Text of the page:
As expected, there has been a reshuffle among the Icelandic advisers on capital controls – a new group has been formed. Freyr Hermannsson from the CBI has been left out. As before, the new group is led by Glenn Kim, with two vice chairmen. Sigurður Hannesson, whose remit as adviser on capital controls was announced already on January 9 by his employer MP Bank, is one of the two chairmen. Why MP Bank stepped out of line and announced Hannesson’s move before the government did is still unclear. After all, the CEO of MP Bank is married to prime minister Sigmundur Davíð Gunnlaugsson’s sister so the coordination should have been simple.
Hannesson is a close friend of prime minister Sigmundur Davíð Gunnlaugsson and said to have been a strong influence on Gunnlaugsson for a long time. Allegedly, Hannesson talked Gunnlaugsson into accepting that the loan write-down, the so-called “correction” could not be the ISK300bn as Gunnlaugsson had mentioned earlier but only ISK80bn. Also, Hannesson is said to have explained the importance to the PM of solving the dispute regarding the LBI agreement. Hannesson, a soft-spoken mathematician is unassuming and quiet in public but jolly among friends. He is generally popular and respected and seen as an amenable person.
A trusted lieutenant of the PM Hannesson is seen as someone who could add the power of decision-making to the new group although the word “negotiate” is still not uttered by anyone in power – no plans to negotiate with creditors though that will have to happen in some way if a reasonable solution is to be found any time soon. “Hannesson seeks solutions in every case and being a banker he will understand the environment of the creditors,” one source said.
With Benedikt Gíslason, an adviser to Bjarni Benediktsson minister of finance and leader of the Independence party, as the other vice chairman to division of power is taken care of at the top; Glenn Kim has the leaders’ representatives on each side. Gíslason is already tried and tested and enjoys the trust of Benediktsson. Gíslason’s demeanor is similar to Hannesson, a quiet and soft-spoken person.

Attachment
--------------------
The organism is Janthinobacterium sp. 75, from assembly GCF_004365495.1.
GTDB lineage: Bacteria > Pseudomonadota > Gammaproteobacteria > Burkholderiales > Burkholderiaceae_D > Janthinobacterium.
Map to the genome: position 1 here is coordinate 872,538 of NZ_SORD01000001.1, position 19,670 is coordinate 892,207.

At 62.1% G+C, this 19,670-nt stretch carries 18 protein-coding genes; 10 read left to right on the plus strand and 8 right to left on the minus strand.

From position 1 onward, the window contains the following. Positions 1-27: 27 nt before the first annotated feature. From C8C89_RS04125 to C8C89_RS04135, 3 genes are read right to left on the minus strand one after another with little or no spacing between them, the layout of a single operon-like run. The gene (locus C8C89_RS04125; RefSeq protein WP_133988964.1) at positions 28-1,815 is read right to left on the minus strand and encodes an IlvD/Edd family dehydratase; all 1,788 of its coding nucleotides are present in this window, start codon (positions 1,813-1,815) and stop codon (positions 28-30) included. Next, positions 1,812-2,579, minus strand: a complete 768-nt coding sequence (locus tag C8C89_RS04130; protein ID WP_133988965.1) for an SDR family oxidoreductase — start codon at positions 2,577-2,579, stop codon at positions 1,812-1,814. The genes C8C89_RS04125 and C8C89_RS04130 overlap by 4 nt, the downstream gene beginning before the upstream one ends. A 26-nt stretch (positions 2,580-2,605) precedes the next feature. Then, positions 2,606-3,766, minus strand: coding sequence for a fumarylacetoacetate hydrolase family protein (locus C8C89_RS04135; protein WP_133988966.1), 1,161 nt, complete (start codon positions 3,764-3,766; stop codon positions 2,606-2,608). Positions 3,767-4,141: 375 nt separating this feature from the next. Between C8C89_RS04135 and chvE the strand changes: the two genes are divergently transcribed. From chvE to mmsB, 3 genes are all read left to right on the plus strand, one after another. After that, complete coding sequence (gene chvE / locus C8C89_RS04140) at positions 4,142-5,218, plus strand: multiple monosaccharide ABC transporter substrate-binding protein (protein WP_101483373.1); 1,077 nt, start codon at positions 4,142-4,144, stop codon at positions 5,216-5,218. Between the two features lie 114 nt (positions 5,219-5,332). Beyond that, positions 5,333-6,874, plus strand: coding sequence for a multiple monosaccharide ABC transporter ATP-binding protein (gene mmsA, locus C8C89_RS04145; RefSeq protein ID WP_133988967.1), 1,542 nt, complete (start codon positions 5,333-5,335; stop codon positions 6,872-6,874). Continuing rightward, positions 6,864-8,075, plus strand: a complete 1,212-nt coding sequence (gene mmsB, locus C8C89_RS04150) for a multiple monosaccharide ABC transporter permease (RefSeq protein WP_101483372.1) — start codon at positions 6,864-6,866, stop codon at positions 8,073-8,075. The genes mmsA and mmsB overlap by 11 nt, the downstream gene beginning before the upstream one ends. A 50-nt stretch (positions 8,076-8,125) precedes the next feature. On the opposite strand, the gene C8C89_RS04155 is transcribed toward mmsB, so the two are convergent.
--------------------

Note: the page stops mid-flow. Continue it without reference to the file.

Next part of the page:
Eiríkur Svavarsson remains on the group. Seen as somewhat dogmatic and stuck in the Icesave dispute, where he was fiercely against negotiating and supported the EFTA Court path, he is the only lawyer, apart from Ingibjörg Guðbjartsdóttir from the CBI. Among the new-comers he will enjoy a status as veteran of the process since the PM set up the first but at the time unannounced advisory group in November 2013. In addition to these five there are Jón Þ. Sigurgeirsson from the CBI where he runs the governor’s office and is generally seen as close to governor Már Guðmundsson.
“New phase towards lifting the capital controls” is the headline for the Ministry of Finance press release announcing the new group. Up until the announcements there were speculations and conflicting statements as to what would happen. “There is one thing today and another tomorrow,” one source close to the process said.
Björn Valur Gíslason, an ex-MP for the Left Green, has posted a list on his blog of quotes, linked to media coverage, by the PM and Benediktsson where they have been promising to lift the controls very soon ever since they came to power. It is a good revision of big words and broken promises, so far. In August 2013, just after coming to power the PM announced he would appoint an ” abolition” manager to abolish the controls. This job was never filled and it took months until the first group was appointed. Recently, after the PM said there would be decisive action this month, Benediktsson said it really did not matter if something happened before the end of this month or next month. Somewhat comic, with all these earlier promises in mind.
With the new group in place it seems likely it will take some time to study the options as stated in the press release. The new here is that there is something to study. As I’ve pointed out earlier, spring might seem some plans sprouting.
*Updated from an earlier version.Follow me on Twitter for running updates.
After rumours on imminent changes or reshuffle of advisers working on capital controls it now seems that such movements are indeed about to happen.
According to DV (now owned by Progressive Party supporters who hired journalist Hörður Ægisson, previously at Morgunblaðið, a constant source of scoops from the CBI and the ministry of finance; media-ownership in Iceland is an increasingly intriguing saga, big changes there these days and weeks) Freyr Hermannsson, Eiríkur Svavarsson and the chairman of the (previous/present?) advisory committee Glenn Kim will not be continuing.